The benefits of fruits and vegetables have long been recognised, and the introduction of the ‘5 a day’ campaign in 2001 was designed to break down the World Health Organization (WHO) 1991 recommendation of a 400g daily fruit and vegetable intake into practical portions.
The nutrients in fruits and vegetables are essential for our bodies, but what exactly does a portion look like and how many of us are reaching the 5 a day target?
Five portions of fruit and vegetables a day could be made up of:
- Two broccoli spears, one medium tomato, three heaped tablespoons of peas, one slice of melon and one pear
- Three sticks of celery, eight cherry tomatoes, four heaped tablespoons of spinach, three prunes and one banana
While this sounds simple enough when broken down like this, the Health of Britain – Perspectives on Nutrition independent study found that 88% of us are failing to meet the 5 a day guideline, and 12% are not even managing one portion daily.
How is this possible? There are various elements contributing to this situation, from the focus on marketing junk food to the availability of convenience meals, to the decline of the family meals around the dinner table. Meals have become something that are often squeezed into an already too busy schedule, and when stress is high and time is short it’s all too easy to grab a fast food meal lacking the benefits of fruits and vegetables.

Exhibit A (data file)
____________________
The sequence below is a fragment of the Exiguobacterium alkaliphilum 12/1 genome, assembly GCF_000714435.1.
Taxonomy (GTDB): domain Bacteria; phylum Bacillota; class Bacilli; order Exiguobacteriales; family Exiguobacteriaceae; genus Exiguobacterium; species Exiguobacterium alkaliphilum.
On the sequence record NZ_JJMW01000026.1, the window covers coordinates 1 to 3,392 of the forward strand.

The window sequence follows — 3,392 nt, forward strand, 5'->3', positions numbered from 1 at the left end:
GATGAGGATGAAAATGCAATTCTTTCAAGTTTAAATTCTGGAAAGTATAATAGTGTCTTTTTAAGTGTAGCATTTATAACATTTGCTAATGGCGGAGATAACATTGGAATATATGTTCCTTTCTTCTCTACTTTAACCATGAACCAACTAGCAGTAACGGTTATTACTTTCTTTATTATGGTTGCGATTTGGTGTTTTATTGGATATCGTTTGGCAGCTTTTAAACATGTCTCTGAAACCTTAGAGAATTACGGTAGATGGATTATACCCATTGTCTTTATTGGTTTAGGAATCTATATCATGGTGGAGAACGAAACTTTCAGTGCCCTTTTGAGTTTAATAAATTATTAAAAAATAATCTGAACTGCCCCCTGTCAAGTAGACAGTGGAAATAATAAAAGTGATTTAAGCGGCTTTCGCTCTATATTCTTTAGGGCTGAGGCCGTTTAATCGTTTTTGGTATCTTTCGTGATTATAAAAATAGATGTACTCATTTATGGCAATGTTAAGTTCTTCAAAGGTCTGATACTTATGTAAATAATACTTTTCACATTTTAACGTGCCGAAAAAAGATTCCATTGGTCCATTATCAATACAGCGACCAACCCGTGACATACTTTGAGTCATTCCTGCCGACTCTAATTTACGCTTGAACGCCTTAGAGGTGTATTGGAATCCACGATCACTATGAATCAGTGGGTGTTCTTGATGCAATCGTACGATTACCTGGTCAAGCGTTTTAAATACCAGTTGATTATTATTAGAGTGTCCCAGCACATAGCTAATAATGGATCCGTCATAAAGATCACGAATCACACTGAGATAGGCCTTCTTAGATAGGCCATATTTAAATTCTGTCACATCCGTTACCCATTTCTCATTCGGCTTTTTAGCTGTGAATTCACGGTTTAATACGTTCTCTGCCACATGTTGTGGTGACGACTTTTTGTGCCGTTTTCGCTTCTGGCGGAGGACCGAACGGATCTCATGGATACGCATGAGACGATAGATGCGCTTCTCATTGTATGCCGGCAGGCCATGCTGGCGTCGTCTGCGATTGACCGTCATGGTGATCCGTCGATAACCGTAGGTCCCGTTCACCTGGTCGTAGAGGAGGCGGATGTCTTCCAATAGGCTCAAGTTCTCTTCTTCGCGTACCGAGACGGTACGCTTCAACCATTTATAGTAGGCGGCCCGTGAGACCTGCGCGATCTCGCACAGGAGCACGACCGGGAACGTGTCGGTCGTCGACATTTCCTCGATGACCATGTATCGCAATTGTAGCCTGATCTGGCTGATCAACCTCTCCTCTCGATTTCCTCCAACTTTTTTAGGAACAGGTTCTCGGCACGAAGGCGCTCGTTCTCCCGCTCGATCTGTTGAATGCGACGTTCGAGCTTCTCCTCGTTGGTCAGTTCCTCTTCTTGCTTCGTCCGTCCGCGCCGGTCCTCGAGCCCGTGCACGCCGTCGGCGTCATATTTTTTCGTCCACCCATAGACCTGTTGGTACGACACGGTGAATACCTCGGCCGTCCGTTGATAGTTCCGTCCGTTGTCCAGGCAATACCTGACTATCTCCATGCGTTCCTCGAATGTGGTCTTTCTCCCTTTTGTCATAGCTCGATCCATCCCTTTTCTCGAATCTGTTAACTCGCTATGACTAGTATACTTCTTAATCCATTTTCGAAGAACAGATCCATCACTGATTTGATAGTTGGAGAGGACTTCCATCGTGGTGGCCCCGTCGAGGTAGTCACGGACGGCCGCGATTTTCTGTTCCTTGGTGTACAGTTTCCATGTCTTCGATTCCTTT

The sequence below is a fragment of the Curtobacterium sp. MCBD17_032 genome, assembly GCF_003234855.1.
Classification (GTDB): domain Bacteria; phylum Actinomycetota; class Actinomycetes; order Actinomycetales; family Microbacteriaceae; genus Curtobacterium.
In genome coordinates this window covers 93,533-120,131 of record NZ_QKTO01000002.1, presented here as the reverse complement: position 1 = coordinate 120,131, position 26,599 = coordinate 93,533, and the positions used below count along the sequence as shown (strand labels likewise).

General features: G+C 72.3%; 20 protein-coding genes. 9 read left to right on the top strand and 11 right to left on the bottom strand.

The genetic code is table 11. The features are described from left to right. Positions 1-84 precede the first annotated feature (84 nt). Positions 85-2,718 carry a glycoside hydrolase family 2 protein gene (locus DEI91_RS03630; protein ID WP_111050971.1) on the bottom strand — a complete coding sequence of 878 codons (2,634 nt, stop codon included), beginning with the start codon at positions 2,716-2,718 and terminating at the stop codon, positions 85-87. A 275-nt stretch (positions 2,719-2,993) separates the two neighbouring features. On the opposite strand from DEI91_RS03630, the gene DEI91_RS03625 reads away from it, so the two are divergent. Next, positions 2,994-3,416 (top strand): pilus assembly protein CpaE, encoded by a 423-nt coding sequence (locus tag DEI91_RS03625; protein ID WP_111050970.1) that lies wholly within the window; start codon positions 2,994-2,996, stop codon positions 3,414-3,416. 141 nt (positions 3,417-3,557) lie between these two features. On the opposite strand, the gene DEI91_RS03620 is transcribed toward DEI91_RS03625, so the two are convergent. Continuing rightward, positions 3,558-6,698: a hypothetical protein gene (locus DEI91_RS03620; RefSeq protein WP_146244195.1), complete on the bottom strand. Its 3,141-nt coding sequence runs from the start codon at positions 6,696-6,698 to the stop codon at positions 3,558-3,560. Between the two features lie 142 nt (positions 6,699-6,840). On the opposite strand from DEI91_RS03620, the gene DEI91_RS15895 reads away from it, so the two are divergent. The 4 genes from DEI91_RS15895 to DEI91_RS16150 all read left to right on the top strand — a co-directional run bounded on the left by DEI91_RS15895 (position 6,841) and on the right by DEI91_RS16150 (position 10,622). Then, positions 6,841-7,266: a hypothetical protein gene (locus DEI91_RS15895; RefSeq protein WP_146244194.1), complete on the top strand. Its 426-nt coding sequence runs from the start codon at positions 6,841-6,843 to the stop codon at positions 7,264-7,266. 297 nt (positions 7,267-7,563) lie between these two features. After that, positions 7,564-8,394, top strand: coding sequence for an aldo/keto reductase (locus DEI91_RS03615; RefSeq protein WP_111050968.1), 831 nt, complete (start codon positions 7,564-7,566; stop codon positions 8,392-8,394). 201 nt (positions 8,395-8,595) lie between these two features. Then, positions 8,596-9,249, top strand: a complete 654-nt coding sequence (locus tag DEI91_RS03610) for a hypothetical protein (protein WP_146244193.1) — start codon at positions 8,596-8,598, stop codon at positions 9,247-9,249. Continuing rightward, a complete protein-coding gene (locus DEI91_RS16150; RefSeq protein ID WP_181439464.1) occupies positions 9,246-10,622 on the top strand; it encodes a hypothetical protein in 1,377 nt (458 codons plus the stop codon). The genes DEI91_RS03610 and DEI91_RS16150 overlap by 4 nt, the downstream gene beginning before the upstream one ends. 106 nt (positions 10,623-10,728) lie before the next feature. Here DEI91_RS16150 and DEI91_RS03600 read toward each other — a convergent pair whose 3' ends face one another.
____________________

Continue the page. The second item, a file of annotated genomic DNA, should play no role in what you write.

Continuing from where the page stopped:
So, given the current situation for many people, asking whether 5 a day is enough may seem a slightly irrelevant question. If people are not achieving 5, what would be the point of raising the guideline to 6 (the guideline for Denmark), 10 (the French guideline), or even 17 (the staggering guideline for Japan)?
The fact is that while the 400g / 5 a day guideline is useful as a benchmark (albeit a low benchmark – remember the 5 a day guideline was always meant to be the minimum, not the optimal intake), the exact requirements for each person vary considerably depending on their age, gender, physical activity, stress levels, overall diet and many other factors.
What should you do then?
- Aim for a minimum of 5 fruits and vegetable portions each day
- Choose as wide a variety of fruits and vegetables as possible – 5 of any fruit or vegetable will not be as effective as a range of 5 different varieties
- Use a natural multivitamin and mineral to ensure adequate vitamin and mineral intake – not to replace the need for fresh fruits and vegetables
- Consider supplementing a natural dehydrated fruit and vegetable supplement if you, or perhaps your children, regularly do not meet the guideline
For more personalised advice, contact me.